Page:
Kristian Olaf Bernhard Birkeland, born in Christiania (Oslo today) in 1867, is best remembered for his theories of atmospheric electric currents that explained the nature of the northern lights. He organized several expeditions to Norway’s high-latitude regions where he established a network of observatories to collect magnetic field data. His book, The Norwegian Aurora Polaris Expedition 1902-1903, published in 1908, was a groundbreaking work. Proof of his theory of the aurora, however, only came in 1967 after a probe was sent into space.
For thousands of years, the neon glow of the aurora, one of nature’s most majestic artistic displays, has captured the curiosity of humans across the globe. With the ever-growing facility of travel and technological advancements, chasing the northern lights has never been easier.
With its vibrantly colored fishing villages, gaping fjords, and expansive nature, Norway is more than just an aurora hotspot—it’s pure magic. This is one of the more comfortable places to chase the northern lights. The country is already easy to get around, and aurora-spotting options are diverse and easily accessible.
Alta, the largest town in Finnmark, hosts the world’s first Northern Light observatory, built at the end of the 19th century. The town has earned Alta the well-deserved nickname, “The Town of the Northern Lights.”
Getting to northern Norway is not as difficult as one might think. Traveling by plane is the quickest way of getting there, but the scenic coastal route with Hurtigruten or a picturesque train ride through wild nature is surely a memorable experience in itself.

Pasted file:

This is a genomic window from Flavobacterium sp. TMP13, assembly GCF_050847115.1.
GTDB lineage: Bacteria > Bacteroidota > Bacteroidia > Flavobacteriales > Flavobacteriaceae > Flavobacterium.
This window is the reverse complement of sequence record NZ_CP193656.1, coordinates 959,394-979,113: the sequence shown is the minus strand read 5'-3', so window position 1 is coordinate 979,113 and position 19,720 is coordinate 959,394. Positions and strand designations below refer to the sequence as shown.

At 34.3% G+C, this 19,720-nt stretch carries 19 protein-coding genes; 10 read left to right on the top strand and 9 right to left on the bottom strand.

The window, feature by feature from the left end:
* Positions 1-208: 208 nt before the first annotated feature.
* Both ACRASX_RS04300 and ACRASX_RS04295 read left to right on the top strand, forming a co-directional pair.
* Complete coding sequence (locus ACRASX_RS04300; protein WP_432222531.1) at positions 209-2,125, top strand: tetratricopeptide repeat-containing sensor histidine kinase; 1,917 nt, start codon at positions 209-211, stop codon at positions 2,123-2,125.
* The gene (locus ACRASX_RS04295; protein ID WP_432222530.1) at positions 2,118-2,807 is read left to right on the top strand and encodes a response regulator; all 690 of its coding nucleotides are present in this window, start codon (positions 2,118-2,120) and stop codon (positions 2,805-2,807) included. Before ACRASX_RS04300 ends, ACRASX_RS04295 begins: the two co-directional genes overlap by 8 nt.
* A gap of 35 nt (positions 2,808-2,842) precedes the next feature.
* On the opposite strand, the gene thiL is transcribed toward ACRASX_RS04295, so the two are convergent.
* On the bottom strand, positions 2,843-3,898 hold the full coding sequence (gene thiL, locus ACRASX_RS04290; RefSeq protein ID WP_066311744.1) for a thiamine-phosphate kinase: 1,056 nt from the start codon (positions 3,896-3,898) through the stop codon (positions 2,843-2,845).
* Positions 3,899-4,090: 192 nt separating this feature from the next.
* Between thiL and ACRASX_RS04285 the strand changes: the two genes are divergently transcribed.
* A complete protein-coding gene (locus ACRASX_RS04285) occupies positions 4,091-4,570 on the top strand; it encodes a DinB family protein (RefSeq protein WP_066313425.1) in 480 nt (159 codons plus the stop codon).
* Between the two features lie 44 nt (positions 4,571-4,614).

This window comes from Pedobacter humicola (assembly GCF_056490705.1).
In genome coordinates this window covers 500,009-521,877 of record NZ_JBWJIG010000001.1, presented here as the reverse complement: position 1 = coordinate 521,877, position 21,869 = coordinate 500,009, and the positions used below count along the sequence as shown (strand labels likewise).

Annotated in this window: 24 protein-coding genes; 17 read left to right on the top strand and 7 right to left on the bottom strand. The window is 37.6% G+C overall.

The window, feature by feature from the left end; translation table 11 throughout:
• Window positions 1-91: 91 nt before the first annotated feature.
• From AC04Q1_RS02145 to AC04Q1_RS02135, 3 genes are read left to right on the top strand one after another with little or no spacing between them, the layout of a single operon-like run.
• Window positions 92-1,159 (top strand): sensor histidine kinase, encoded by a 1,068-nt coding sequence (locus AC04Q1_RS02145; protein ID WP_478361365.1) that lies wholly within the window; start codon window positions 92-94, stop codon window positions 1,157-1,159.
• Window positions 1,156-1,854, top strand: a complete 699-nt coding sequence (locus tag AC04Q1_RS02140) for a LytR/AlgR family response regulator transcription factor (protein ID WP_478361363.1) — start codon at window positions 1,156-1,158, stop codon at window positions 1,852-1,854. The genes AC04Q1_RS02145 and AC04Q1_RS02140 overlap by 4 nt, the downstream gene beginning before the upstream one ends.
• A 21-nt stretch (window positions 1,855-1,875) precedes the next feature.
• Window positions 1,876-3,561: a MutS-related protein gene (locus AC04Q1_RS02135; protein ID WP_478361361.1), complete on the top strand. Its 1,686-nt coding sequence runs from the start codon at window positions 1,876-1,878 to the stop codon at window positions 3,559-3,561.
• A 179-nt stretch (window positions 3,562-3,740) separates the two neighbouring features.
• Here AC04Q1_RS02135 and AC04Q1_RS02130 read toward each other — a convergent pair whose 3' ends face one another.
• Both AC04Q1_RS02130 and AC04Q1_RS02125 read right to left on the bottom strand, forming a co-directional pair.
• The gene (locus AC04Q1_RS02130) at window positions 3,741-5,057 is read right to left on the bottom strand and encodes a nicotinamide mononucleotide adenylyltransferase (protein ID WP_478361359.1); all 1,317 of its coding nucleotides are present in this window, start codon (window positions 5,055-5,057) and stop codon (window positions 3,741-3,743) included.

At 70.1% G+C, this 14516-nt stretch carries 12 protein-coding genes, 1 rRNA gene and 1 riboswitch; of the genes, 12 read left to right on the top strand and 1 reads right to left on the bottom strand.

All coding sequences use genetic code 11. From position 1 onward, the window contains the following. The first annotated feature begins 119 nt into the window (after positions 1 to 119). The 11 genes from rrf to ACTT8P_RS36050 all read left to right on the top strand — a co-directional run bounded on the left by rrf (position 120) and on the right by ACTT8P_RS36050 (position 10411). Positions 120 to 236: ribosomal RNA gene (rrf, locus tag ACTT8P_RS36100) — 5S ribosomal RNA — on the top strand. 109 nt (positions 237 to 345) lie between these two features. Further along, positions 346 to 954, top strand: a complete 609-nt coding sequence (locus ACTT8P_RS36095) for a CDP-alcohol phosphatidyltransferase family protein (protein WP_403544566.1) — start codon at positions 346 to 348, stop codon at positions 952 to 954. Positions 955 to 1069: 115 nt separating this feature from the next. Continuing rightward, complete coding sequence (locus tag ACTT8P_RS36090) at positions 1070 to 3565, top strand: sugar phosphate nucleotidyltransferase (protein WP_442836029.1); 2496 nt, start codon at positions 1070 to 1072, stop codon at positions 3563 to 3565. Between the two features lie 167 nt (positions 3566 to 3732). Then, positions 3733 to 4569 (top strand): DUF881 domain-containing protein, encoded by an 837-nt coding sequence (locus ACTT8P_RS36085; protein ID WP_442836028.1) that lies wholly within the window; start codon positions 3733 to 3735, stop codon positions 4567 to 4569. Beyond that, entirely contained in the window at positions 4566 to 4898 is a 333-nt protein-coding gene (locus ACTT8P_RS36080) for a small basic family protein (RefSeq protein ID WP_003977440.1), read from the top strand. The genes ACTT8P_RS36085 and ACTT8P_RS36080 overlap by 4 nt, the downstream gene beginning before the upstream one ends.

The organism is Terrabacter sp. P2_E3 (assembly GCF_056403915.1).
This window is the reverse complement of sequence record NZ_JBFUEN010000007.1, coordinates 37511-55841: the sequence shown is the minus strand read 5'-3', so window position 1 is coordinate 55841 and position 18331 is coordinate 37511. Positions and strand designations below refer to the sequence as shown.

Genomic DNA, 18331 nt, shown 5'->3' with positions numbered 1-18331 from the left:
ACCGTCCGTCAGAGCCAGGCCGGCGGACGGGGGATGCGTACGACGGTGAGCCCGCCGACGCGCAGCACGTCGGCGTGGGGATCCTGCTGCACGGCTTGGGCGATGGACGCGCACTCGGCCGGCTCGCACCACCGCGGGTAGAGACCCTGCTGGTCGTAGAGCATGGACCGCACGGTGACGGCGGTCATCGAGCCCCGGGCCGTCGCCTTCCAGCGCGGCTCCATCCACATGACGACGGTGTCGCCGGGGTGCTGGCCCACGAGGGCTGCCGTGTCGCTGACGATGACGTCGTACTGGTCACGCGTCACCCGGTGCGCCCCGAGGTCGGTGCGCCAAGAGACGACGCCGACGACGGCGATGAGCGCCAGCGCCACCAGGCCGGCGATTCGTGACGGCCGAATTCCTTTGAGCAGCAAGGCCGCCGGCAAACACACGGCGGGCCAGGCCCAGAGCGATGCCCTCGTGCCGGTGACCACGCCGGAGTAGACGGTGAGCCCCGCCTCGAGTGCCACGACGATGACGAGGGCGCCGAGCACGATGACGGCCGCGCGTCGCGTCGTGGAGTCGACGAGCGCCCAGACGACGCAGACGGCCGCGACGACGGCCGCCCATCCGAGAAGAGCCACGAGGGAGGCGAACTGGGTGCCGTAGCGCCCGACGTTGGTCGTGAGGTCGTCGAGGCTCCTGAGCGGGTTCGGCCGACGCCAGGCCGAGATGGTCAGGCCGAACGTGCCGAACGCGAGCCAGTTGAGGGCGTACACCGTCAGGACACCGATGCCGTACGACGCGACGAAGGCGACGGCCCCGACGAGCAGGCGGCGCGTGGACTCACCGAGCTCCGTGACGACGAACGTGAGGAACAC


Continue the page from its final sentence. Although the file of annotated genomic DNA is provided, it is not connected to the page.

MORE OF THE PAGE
The Norwegian Coastal Voyage Hurtigruten calls at 34 ports in Northern Norway, with stops from five minutes to four hours depending on the size of the port. Passengers are free to go ashore at longer stops.
The Norwegian State Railways operates most passenger train services in Norway and has a railway network stretching from Kristiansand in the south to Bodø above the Arctic Circle. The Nordlandsbanen railway line travels deep inside the polar region where the northern lights frolic across the sky in the winter nights.
The E6, the main north-south road through Norway, can generally be driven all year round. From Majavatn at the border of Trøndelag county it runs to Kirkenes via Fauske, Narvik, Bardufoss, Alta, Lakselv, and Tana bridge. There is one ferry crossing on this route. More scenic alternatives are the National Tourist Routes. They are an attraction in themselves but take longer to drive because of many ferry crossings. Occasionally, the E6 mountain passes are closed due to bad weather. They normally open after a few hours, but make sure to check the weather forecast before any journey by car.
For escorted tours, check out the myriad possibilities on visitnorway.com. Additional information on the northern lights can be found at norway-lights.com.
Cynthia Elyce Rubin, Ph.D., is a visual culture specialist, travel writer, and author of articles and books on decorative arts, folk art, and postcard history, who collects postcards, ephemera, and early photography. See www.cynthiaelycerubin.com.
This article originally appeared in the January 25, 2019, issue of The Norwegian American. To subscribe, visit SUBSCRIBE or call us at (206) 784-4617.